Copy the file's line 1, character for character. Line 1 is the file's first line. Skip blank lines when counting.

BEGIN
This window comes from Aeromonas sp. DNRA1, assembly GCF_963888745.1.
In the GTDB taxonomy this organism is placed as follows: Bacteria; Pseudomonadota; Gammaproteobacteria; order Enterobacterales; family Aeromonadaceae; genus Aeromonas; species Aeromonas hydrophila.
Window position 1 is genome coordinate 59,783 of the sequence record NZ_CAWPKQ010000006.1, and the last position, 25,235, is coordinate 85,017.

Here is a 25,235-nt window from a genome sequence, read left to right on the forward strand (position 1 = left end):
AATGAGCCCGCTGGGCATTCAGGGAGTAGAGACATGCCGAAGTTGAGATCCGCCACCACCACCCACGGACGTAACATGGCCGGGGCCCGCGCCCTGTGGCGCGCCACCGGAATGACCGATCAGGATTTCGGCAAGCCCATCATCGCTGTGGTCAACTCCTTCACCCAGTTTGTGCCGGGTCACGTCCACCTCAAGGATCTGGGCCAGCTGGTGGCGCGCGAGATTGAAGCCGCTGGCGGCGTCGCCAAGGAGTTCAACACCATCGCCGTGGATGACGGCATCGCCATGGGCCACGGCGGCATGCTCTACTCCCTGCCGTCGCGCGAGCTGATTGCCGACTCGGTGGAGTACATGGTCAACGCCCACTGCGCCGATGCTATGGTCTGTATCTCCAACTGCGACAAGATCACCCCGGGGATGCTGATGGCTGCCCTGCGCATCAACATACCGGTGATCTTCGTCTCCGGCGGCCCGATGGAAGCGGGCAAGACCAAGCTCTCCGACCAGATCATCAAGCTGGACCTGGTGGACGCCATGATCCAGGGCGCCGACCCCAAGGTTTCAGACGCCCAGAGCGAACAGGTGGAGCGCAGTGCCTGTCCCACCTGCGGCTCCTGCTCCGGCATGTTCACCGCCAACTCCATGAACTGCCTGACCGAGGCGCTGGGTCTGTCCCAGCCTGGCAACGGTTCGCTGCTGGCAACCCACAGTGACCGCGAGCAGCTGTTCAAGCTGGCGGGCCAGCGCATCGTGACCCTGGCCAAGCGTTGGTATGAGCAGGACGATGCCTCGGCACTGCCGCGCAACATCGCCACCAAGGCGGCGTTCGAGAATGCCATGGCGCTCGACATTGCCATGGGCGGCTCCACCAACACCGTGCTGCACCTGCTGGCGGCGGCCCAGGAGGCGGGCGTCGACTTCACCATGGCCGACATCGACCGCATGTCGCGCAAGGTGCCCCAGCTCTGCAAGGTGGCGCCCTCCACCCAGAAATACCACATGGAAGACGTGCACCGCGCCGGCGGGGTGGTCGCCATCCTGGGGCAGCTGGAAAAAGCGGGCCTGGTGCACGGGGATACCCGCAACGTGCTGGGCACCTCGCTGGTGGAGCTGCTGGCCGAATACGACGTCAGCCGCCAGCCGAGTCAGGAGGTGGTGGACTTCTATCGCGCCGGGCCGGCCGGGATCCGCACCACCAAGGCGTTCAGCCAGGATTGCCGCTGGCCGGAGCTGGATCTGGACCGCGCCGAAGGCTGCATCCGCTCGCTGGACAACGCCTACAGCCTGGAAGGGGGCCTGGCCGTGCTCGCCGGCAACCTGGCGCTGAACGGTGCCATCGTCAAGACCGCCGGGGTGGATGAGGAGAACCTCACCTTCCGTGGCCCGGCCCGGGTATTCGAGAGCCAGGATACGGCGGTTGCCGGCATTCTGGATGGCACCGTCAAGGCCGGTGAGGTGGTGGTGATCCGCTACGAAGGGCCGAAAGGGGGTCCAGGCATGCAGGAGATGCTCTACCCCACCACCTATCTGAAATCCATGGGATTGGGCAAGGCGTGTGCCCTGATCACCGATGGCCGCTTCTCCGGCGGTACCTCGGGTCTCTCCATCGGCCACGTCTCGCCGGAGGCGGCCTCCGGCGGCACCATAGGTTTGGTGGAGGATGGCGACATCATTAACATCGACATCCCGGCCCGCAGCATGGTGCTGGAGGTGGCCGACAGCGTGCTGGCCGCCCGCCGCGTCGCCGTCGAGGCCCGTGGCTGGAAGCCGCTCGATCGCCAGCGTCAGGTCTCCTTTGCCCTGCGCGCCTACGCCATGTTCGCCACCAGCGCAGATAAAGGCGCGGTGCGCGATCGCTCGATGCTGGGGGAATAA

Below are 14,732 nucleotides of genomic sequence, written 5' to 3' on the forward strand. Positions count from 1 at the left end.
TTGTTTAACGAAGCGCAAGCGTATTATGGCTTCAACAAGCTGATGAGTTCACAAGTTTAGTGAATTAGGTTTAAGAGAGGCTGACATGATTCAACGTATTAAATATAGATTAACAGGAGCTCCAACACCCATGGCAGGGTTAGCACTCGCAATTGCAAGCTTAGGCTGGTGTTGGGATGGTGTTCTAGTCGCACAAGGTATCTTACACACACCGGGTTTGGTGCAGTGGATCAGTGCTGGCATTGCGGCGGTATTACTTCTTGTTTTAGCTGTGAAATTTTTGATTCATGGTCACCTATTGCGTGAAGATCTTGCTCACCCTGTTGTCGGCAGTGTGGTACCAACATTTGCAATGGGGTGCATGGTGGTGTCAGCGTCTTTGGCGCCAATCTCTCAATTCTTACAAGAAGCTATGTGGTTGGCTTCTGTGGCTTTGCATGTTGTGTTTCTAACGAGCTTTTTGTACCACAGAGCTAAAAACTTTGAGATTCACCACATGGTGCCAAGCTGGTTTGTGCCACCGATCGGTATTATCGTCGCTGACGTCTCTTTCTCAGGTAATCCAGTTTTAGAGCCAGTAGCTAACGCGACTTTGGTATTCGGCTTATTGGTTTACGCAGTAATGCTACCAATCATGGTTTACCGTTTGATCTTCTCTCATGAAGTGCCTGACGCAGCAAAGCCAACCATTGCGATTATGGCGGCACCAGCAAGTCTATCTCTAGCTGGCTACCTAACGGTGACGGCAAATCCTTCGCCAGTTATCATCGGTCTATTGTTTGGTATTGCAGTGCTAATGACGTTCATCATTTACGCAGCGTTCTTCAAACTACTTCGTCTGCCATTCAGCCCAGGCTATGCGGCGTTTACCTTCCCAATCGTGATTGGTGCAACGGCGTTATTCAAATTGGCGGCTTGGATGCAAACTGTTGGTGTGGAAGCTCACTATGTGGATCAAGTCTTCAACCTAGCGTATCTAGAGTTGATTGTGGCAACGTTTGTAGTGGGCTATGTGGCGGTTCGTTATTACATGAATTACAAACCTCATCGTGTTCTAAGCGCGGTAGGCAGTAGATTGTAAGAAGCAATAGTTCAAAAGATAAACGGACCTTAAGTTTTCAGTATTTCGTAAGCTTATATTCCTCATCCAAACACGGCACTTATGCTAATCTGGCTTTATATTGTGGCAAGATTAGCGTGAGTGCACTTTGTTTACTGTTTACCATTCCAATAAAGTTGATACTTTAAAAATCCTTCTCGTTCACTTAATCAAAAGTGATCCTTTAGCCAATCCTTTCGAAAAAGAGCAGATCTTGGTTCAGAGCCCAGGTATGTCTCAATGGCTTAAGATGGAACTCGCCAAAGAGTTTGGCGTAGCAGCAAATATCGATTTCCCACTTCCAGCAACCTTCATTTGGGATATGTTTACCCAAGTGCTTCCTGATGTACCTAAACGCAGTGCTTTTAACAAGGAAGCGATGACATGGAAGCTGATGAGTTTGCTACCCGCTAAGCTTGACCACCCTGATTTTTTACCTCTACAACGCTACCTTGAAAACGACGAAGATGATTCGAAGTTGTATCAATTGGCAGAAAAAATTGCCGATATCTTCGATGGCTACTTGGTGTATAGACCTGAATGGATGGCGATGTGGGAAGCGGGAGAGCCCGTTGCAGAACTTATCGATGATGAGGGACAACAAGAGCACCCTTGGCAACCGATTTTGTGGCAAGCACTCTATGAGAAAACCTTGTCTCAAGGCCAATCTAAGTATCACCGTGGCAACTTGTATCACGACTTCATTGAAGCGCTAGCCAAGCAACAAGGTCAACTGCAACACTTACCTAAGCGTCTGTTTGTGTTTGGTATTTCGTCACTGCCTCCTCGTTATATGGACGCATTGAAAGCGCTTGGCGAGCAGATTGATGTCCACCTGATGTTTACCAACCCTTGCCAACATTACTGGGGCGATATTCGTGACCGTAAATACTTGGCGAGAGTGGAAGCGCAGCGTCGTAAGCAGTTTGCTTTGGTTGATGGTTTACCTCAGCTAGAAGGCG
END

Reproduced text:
This window comes from Aeromonas sp. DNRA1, assembly GCF_963888745.1.